A Pauper's History of England (Paperback)
1,000 Years of Peasants, Beggars and Guttersnipes
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What would English history look like from the gutter? The past is traditionally told from the viewpoint of kings and queens, politicians and pioneers. But what about the people struggling to survive at the very lowest levels of society? Surely the poor are just as much a part of our heritage?
A Pauper's History of England covers 1,000 years of poverty from Domesday right up to the twentieth century, via the Black Death and the English Civil War. It uses contemporary sources creatively to give the reader an idea of just what life was like for the peasants, paupers, beggars and the working poor as England developed from a feudal society into a wealthy superpower.
Experience the past from a different perspective:
• Tour the England of the Domesday Book
• Make a solemn Franciscan vow of Poverty
• Join the Peasant's Revolt of 1381
• Converse with Elizabethan beggars' and learn their secret language
• Meet the inmates of Bedlam Hospital and Bridewell Prison
• Enjoy a gin-soaked Georgian night of debauchery
• Spend the night in a workhouse
• Go slumming in Victorian London
The author has produced a very novel alternative history. It is a powerful and serious subject but it includes humour and irreverence. An engaging book that rewards the reader.Firetrench
Read the full review here.
Peter Stubley has, like some historians before him, decided to take a look up from the gutter and his book A Pauper’s History of England, 1000 Years of Peasants, Beggars & Guttersnipes. This is a wonderful view from the bottom of the pile looking up at their Lordships, this is a book that looks at all those the history books forgot or simply avoided.Freelance Reviewer - Paul Diggett
This really is history from a different perspective and oh what an interesting perspective it is as the history starts from the Doomsday Book in 1886, taking in a monks vow of poverty, something easily achieved at that time...
... Peter Stubley has researched and written a wonderful history book that really draws you in and think there by the grace of God I live today rather than then. Well written and illustrated throughout this book is of great interest to all readers and especially those that want to know more about the poor of England and how they were dealt with in history.
This book covers 1,000 years of poverty from Domesday right up to the twentieth century, via the Black Death and the English Civil War. It uses contemporary sources to give the reader an idea of just what life was like for the peasants, paupers, beggars and the working poor as England developed from a feudal society into a wealthy superpower.BigJules Blog - Julian Stockwin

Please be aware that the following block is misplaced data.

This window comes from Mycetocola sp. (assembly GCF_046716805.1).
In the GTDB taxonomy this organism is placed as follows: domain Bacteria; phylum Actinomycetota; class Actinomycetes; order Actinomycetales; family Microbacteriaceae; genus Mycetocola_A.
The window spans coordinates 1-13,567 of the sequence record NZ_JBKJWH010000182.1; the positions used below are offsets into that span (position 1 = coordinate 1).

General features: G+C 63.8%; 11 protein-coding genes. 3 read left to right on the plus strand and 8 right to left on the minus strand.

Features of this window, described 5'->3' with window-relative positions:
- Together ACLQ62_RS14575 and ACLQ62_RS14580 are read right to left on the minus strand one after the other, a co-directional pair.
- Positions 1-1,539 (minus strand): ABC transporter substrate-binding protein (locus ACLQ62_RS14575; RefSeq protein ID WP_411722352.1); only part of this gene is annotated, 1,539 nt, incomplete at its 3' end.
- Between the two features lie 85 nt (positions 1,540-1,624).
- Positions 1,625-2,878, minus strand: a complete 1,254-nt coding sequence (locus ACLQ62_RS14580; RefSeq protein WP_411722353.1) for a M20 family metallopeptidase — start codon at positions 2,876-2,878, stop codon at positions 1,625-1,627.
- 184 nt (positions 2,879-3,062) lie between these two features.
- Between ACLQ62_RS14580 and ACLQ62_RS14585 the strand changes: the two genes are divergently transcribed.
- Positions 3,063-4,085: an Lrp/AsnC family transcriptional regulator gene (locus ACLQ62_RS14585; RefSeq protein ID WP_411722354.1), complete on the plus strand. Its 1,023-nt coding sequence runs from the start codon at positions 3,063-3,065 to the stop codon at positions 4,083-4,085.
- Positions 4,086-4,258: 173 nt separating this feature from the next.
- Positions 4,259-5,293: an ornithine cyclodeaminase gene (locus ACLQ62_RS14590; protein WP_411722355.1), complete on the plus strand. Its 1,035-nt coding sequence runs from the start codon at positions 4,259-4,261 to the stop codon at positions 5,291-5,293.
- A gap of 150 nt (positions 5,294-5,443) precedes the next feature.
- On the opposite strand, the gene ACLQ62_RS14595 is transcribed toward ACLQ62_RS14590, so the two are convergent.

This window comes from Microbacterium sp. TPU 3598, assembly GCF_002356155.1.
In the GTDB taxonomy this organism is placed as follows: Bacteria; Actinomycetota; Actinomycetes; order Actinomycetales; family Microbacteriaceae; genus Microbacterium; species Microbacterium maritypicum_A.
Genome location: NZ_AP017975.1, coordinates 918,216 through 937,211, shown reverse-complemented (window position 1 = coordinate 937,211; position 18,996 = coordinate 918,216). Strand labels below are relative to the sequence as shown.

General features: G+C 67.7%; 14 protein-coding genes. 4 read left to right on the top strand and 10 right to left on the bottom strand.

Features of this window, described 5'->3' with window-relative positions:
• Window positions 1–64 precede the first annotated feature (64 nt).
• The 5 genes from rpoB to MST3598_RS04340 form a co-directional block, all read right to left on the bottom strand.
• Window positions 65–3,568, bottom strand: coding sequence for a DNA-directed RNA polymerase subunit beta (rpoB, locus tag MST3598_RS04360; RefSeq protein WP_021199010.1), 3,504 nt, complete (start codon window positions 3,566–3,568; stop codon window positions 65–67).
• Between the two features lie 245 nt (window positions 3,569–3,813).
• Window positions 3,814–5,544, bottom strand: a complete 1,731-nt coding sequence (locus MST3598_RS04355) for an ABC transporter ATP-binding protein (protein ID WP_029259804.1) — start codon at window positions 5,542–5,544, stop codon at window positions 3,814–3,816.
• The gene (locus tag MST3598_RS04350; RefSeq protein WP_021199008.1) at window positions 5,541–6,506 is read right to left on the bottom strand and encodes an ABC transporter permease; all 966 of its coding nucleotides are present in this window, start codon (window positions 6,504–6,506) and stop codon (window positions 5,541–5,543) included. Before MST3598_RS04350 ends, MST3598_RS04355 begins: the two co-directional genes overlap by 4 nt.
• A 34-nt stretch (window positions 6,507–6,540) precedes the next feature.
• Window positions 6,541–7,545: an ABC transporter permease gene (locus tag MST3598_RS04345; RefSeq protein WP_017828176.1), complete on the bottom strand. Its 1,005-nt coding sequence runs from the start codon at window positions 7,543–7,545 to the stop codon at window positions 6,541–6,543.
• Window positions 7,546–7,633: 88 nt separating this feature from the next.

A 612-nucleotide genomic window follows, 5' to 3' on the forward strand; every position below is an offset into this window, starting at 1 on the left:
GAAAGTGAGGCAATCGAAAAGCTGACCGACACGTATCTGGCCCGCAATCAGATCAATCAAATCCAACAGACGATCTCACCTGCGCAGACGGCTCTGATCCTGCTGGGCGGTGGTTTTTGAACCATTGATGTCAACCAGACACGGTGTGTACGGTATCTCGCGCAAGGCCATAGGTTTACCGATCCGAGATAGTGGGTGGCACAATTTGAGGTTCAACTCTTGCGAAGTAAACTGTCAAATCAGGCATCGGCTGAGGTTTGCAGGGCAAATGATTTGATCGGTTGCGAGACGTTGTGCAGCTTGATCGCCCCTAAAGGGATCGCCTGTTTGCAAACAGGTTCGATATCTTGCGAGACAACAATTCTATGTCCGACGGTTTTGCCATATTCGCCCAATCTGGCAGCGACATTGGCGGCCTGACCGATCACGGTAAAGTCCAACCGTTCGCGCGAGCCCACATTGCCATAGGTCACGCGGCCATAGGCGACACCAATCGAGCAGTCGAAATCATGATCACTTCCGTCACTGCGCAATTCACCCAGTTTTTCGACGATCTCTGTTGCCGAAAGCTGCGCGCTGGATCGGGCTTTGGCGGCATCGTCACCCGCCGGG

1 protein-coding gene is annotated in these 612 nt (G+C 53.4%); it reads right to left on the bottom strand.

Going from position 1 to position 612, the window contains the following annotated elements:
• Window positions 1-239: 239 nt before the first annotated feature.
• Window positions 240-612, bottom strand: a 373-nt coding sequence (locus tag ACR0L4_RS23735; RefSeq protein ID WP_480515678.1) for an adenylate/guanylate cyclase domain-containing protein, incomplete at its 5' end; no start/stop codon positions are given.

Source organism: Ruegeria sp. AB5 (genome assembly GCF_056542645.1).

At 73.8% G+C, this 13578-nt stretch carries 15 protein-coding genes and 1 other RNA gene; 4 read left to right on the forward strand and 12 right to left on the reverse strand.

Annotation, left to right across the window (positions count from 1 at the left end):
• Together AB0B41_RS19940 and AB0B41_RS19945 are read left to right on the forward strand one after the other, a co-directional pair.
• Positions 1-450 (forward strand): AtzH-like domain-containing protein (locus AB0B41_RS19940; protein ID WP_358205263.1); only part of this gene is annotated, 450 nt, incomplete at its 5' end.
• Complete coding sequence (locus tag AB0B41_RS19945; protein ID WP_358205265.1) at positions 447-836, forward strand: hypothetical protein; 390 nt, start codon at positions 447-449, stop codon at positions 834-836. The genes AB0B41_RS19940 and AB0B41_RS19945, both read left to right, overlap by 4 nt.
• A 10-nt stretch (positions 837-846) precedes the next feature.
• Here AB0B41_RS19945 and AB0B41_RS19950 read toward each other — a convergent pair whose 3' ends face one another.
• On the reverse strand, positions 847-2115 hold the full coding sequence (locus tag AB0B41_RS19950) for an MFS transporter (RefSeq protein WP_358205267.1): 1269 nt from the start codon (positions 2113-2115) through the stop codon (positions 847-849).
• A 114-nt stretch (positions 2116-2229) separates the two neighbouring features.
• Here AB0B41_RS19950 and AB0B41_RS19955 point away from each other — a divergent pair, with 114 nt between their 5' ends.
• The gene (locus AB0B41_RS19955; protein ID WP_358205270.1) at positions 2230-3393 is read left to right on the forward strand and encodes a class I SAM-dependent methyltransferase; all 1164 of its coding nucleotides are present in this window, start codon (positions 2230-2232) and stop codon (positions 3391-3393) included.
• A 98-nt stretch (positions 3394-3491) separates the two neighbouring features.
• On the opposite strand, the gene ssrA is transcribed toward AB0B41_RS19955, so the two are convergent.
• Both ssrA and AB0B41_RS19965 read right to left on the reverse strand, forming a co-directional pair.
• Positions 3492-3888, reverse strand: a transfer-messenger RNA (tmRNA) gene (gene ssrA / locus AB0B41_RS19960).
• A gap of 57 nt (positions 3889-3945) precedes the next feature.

I’m attracted to Peter Stubley’s meticulous research which conjures up the sights, sounds and smells of a compelling – and dark – part of English history.
I really wasn’t sure what to expect from this book but can claim to be surprised and delighted by its content. Over the course of its 23 chapters the author really does take us through the history of England from the viewpoint of its poor, from Norman times through to the late Victorian period. The epilogue at the end brings us into the 21st century.Chris Heath - Author
Rather than just relate the details of the miserable lives of the poorer classes the author animates them, interviews them and has them speaking for themselves. He takes you to the period in question and sets you down – able to view for yourself at first hand their lives and issues.
The chapter on the Black Death begins with you standing in the middle of a village already ravaged with plague. It is eerily quiet, bodies piled up with the smell of rot and decay amidst untended animals. It is only a short chapter but it is evocative and poignant and a credit to the author in using such an unusual, yet charismatic and beguiling writing style.
In the course of our historical tour we go to Bedlam (Bethlehem Hospital – London) in the eighteenth century, we meet witches and the Witchfinder General himself – Mathew Hopkins. We take part in the Peasants Revolt of 1381, visit the Workhouse, the Monastery, Bridewell and the Fairground amongst much more.
If you like your history well researched, and your reading scholarly accessible and above all absorbing, then this book should be on your shelves. A fantastic historical journey in the company of a knowledgeable guide.
This evocative read gives an idea of what life was like in the gutter, whether joining the Peasants' Revolt of 1381 or enjoying a gin-soaked night of Georgian debauchery.The Bookseller